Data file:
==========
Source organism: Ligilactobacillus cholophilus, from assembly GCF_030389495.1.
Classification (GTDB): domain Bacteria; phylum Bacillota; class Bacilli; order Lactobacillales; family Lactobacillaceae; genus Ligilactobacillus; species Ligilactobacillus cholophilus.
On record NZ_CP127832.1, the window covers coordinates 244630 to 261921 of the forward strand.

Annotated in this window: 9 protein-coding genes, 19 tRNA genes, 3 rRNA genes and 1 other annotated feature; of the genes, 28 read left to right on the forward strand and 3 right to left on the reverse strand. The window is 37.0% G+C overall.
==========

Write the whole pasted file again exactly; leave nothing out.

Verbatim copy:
Source organism: Ligilactobacillus cholophilus, from assembly GCF_030389495.1.
Classification (GTDB): domain Bacteria; phylum Bacillota; class Bacilli; order Lactobacillales; family Lactobacillaceae; genus Ligilactobacillus; species Ligilactobacillus cholophilus.
On record NZ_CP127832.1, the window covers coordinates 244630 to 261921 of the forward strand.

Annotated in this window: 9 protein-coding genes, 19 tRNA genes, 3 rRNA genes and 1 other annotated feature; of the genes, 28 read left to right on the forward strand and 3 right to left on the reverse strand. The window is 37.0% G+C overall.